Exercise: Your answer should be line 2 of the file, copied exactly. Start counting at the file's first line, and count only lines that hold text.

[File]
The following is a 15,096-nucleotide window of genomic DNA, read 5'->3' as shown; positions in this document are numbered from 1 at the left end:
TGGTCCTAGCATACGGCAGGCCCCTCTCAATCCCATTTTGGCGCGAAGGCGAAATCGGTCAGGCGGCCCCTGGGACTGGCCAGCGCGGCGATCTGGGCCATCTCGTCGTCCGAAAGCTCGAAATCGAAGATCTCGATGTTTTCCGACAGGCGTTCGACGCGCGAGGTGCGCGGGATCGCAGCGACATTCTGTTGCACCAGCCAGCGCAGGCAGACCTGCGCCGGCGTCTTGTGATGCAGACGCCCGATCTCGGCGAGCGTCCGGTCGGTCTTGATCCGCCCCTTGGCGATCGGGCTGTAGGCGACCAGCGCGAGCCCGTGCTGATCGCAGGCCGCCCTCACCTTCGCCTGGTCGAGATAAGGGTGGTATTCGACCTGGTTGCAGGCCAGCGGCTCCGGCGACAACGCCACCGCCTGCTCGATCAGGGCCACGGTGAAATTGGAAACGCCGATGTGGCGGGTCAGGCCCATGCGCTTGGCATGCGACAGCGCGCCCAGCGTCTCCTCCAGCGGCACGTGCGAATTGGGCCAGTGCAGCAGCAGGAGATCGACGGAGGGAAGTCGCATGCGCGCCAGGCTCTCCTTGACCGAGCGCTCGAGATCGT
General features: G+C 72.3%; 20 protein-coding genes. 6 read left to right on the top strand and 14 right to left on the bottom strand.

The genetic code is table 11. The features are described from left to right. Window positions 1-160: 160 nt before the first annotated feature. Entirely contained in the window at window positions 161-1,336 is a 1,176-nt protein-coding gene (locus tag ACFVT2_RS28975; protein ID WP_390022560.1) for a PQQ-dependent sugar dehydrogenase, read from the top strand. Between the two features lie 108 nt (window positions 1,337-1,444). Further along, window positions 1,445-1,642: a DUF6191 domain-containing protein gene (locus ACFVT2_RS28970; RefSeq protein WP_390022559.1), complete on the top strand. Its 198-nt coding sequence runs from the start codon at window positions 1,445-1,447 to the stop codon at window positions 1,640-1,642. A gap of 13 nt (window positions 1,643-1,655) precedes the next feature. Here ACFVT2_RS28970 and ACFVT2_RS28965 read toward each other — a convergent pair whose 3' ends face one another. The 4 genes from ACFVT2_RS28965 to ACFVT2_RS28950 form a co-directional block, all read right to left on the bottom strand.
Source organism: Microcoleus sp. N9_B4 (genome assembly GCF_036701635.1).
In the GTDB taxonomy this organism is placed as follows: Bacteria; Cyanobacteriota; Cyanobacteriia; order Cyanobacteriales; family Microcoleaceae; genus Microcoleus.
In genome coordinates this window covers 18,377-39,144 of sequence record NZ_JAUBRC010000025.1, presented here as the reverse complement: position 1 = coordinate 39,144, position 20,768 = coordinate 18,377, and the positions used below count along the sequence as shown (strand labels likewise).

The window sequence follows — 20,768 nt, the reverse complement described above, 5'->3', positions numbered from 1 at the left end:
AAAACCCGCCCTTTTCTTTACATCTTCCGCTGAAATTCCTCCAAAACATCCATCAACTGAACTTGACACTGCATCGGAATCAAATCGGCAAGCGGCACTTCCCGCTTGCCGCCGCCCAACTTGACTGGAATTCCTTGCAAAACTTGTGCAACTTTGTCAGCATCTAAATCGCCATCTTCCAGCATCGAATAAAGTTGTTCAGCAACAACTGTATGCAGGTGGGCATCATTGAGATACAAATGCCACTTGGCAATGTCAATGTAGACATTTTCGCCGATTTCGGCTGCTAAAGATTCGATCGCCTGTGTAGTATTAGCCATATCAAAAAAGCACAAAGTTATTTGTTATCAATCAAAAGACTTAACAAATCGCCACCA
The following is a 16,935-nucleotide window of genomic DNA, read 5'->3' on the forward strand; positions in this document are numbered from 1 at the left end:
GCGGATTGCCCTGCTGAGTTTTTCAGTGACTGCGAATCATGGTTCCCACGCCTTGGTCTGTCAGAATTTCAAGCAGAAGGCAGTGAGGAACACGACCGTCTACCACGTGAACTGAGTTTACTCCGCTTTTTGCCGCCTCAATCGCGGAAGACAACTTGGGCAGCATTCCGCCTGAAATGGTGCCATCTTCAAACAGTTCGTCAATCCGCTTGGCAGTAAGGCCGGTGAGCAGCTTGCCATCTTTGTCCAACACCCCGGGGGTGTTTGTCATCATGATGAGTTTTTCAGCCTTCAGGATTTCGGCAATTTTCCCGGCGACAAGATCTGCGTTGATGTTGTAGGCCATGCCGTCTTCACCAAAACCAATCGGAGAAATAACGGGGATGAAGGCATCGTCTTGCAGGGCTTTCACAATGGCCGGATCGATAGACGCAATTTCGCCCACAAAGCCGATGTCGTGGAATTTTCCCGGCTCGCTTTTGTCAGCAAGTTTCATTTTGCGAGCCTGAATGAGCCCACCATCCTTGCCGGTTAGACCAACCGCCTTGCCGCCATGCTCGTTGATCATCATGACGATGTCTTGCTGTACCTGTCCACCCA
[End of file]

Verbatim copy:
TGGTCCTAGCATACGGCAGGCCCCTCTCAATCCCATTTTGGCGCGAAGGCGAAATCGGTCAGGCGGCCCCTGGGACTGGCCAGCGCGGCGATCTGGGCCATCTCGTCGTCCGAAAGCTCGAAATCGAAGATCTCGATGTTTTCCGACAGGCGTTCGACGCGCGAGGTGCGCGGGATCGCAGCGACATTCTGTTGCACCAGCCAGCGCAGGCAGACCTGCGCCGGCGTCTTGTGATGCAGACGCCCGATCTCGGCGAGCGTCCGGTCGGTCTTGATCCGCCCCTTGGCGATCGGGCTGTAGGCGACCAGCGCGAGCCCGTGCTGATCGCAGGCCGCCCTCACCTTCGCCTGGTCGAGATAAGGGTGGTATTCGACCTGGTTGCAGGCCAGCGGCTCCGGCGACAACGCCACCGCCTGCTCGATCAGGGCCACGGTGAAATTGGAAACGCCGATGTGGCGGGTCAGGCCCATGCGCTTGGCATGCGACAGCGCGCCCAGCGTCTCCTCCAGCGGCACGTGCGAATTGGGCCAGTGCAGCAGCAGGAGATCGACGGAGGGAAGTCGCATGCGCGCCAGGCTCTCCTTGACCGAGCGCTCGAGATCGT